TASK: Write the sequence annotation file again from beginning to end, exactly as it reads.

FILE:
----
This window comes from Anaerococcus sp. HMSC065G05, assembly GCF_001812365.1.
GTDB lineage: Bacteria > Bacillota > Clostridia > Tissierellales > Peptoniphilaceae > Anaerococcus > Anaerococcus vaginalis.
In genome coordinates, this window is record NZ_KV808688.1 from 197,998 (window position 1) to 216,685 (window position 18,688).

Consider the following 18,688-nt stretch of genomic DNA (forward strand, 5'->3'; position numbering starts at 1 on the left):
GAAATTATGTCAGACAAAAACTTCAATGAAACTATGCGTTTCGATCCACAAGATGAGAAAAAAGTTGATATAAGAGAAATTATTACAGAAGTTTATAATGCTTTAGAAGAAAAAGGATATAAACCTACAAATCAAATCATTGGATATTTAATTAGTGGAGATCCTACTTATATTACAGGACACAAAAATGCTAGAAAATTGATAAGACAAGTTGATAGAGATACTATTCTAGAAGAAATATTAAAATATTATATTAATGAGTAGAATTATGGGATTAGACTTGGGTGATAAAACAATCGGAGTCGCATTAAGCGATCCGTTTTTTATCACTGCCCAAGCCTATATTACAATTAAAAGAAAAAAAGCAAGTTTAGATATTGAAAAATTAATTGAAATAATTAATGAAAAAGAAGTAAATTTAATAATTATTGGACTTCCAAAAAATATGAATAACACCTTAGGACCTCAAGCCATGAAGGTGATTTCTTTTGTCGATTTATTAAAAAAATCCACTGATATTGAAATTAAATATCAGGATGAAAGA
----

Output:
This window comes from Anaerococcus sp. HMSC065G05, assembly GCF_001812365.1.
GTDB lineage: Bacteria > Bacillota > Clostridia > Tissierellales > Peptoniphilaceae > Anaerococcus > Anaerococcus vaginalis.
In genome coordinates, this window is record NZ_KV808688.1 from 197,998 (window position 1) to 216,685 (window position 18,688).

Consider the following 18,688-nt stretch of genomic DNA (forward strand, 5'->3'; position numbering starts at 1 on the left):
GAAATTATGTCAGACAAAAACTTCAATGAAACTATGCGTTTCGATCCACAAGATGAGAAAAAAGTTGATATAAGAGAAATTATTACAGAAGTTTATAATGCTTTAGAAGAAAAAGGATATAAACCTACAAATCAAATCATTGGATATTTAATTAGTGGAGATCCTACTTATATTACAGGACACAAAAATGCTAGAAAATTGATAAGACAAGTTGATAGAGATACTATTCTAGAAGAAATATTAAAATATTATATTAATGAGTAGAATTATGGGATTAGACTTGGGTGATAAAACAATCGGAGTCGCATTAAGCGATCCGTTTTTTATCACTGCCCAAGCCTATATTACAATTAAAAGAAAAAAAGCAAGTTTAGATATTGAAAAATTAATTGAAATAATTAATGAAAAAGAAGTAAATTTAATAATTATTGGACTTCCAAAAAATATGAATAACACCTTAGGACCTCAAGCCATGAAGGTGATTTCTTTTGTCGATTTATTAAAAAAATCCACTGATATTGAAATTAAATATCAGGATGAAAGA